Day Saints is keeping a journal.

But I'd always considered it just another

"supposed to," one not to worry much about.

Besides, what would I write in a book

everyone was allowed to read?

Some splendid nonfiction chronicle

about sharing a three-bedroom house

with six younger sisters, most of whom

I'd been required to diaper?

Some suspend-your-disbelief fiction

about how picture-perfect life was at home,

forget the whole dysfunctional truth

about Dad's alcohol-fueled tirades?

Some brilliant manifesto about how God

whispered sweet insights into my ear,

higher truths that I would hold on to forever,

once I'd shared them through testimony?

Or maybe they wanted trashy confessions --

Daydreams Designed by Satan.

Whatever. I'd never written but a few

words in my mandated diary.

Maybe it was the rebel in me.

Or maybe it was just the lazy in me.

But faithfully penning a journal

was the furthest thing from my mind.

Ms. Rose Had Other Ideas

One day I brought a stack of books,

most of them banned in decent LDS

households, to the checkout counter.

Ms. Rose looked up and smiled.

You are quite the reader, Pattyn.

You'll be a writer one day, I'll venture.

I shook my head. "Not me.

Who'd want to read anything

I have to say?"

She smiled. How about you?

Why don't you start

with a journal?

So I gave her the whole

lowdown about why journaling

was not my thing.

A very good reason to keep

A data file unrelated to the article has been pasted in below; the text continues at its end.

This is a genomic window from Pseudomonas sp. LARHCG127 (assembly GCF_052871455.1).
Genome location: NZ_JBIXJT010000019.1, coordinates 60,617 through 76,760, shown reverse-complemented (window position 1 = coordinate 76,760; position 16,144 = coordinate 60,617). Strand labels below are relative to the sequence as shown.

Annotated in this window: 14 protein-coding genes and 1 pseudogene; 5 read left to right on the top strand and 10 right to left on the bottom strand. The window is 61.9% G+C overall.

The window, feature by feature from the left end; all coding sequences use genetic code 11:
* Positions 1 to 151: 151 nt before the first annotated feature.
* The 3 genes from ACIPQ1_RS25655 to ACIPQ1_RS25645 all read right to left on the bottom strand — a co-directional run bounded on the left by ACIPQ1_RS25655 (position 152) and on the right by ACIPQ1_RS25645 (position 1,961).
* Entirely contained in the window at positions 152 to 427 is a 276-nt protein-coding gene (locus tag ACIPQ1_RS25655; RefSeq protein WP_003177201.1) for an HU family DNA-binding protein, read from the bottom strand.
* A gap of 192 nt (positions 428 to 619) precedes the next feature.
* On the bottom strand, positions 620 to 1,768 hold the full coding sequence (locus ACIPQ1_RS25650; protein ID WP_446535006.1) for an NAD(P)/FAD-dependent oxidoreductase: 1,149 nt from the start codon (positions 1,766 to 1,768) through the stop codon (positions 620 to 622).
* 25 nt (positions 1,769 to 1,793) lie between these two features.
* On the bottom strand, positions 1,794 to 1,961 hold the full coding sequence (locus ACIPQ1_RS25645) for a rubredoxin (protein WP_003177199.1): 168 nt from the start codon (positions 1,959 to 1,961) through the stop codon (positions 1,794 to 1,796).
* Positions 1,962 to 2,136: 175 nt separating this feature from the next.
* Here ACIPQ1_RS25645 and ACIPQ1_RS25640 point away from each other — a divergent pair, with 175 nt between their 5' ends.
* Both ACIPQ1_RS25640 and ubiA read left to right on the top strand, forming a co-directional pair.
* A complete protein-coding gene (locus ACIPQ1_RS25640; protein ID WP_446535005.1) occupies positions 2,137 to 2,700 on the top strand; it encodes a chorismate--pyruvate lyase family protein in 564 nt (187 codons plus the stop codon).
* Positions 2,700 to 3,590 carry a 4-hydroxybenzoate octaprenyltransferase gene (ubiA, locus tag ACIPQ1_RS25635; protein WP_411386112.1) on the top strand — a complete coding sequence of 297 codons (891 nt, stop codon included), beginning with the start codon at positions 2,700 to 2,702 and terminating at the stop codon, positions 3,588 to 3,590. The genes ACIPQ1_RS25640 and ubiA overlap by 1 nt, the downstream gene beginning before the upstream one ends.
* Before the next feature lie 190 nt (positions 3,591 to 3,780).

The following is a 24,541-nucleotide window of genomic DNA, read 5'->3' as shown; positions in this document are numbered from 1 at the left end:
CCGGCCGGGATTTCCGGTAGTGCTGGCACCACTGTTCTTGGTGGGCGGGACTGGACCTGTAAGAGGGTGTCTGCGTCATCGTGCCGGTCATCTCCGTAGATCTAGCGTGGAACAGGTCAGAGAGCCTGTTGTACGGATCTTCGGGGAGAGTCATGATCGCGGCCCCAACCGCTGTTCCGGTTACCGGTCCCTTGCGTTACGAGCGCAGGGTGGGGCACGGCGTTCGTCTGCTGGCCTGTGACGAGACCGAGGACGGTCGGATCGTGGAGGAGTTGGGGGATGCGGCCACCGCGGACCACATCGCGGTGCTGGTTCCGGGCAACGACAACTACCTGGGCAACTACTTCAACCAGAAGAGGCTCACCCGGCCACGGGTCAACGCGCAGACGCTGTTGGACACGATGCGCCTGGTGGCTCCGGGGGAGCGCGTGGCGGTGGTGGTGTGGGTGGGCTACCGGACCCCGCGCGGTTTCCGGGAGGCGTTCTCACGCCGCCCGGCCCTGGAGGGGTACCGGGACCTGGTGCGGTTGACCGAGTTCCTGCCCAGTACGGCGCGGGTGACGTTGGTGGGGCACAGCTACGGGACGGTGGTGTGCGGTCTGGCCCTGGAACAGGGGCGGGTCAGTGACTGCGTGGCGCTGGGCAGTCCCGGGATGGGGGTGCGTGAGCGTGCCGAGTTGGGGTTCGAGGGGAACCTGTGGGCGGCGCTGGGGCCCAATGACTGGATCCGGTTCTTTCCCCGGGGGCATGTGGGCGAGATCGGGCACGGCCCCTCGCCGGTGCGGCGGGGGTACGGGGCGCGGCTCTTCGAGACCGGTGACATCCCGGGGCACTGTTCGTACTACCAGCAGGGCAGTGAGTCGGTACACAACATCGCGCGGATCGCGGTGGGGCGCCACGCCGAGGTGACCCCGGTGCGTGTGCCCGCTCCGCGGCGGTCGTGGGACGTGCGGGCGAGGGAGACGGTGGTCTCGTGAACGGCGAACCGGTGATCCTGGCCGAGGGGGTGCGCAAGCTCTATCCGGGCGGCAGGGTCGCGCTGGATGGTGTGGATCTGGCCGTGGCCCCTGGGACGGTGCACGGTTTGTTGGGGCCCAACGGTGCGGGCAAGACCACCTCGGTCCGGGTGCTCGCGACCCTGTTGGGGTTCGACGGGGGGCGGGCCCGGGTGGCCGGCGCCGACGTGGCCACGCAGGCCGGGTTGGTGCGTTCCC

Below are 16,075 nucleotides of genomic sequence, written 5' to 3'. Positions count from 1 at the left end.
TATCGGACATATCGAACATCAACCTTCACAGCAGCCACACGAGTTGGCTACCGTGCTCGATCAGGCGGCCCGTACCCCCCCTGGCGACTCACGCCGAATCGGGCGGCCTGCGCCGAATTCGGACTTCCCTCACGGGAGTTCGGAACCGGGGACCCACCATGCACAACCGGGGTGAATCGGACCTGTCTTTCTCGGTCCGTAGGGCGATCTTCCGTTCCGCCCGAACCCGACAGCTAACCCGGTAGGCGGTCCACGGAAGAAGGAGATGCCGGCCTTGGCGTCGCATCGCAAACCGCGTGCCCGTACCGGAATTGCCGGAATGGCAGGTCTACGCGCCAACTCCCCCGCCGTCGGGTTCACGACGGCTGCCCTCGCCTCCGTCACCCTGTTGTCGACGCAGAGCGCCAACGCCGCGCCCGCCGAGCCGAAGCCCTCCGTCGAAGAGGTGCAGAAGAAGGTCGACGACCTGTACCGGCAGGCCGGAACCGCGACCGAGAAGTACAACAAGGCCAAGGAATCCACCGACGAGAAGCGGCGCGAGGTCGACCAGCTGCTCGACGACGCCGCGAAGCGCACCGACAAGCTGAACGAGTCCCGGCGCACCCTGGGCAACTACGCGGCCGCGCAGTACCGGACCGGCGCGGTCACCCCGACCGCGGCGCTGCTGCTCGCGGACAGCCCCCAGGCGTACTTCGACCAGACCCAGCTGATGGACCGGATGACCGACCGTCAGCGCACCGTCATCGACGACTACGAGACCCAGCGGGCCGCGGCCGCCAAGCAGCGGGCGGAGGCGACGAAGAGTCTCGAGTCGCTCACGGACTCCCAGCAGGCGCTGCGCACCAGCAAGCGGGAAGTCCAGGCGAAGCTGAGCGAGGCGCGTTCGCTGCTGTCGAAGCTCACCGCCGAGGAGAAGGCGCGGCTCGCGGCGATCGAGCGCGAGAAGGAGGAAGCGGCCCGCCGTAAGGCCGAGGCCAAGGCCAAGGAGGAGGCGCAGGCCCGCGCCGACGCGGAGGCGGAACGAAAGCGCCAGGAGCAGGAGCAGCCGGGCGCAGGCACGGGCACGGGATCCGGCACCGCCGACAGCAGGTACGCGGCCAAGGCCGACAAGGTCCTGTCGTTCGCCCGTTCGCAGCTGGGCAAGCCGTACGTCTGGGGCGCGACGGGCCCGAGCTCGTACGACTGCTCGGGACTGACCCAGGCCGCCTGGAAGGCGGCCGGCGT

a journal just for you. One

you don't have to write in.

A day or two later, she gave

me one -- plump, thin-lined,

with a plain denim cover.

Decorate it with your words,

she said. And don't be afraid

of what goes inside.

I Wasn't Sure What She Meant

Until I opened the stiff-paged volume

and started to write.

At first, rather ordinary fare

garnished the lines.

Feb. 6. Good day at school. Got an A

on my history paper.

Feb. 9. Roberta has strep throat. Great!

Now we'll all get it.

But as the year progressed, I began

to feel I was living in a stranger's body.

Mar. 15. Justin Proud smiled at me today.

I can't believe it! And I can't believe

how it made me feel. Kind of tingly all over,

like I had an itch I didn't want to scratch.

An itch you-know-where.

Mar. 17. I dreamed about Justin last night.

Dreamed he kissed me, and I kissed him back,

and I let him touch me all over my body

and I woke up all hot and blushing.

Blushing! Like I'd done something wrong.

Can a dream be wrong?

Aren't dreams God's way

of telling you things?

Justin Proud

Was one of the designated

"hot bods" on campus.

No surprise all the girls

hotly pursued that bod.

The only surprise was my

subconscious interest.

I mean, he was anything

but a good Mormon boy.

And I, allegedly being

a good Mormon girl,

was supposed to keep

my feminine thoughts pure.

Easy enough, while struggling

with stacks of books,

piles of paper, and mounds

of adolescent angst.

Easy enough, while chasing

after a herd of siblings,

each the product of lustful,

if legally married, behavior.

Easy enough, while watching

other girls pant after him.

But just how do you maintain

pure thoughts when you dream?

Copyright ©2006 by Ellen Hopkins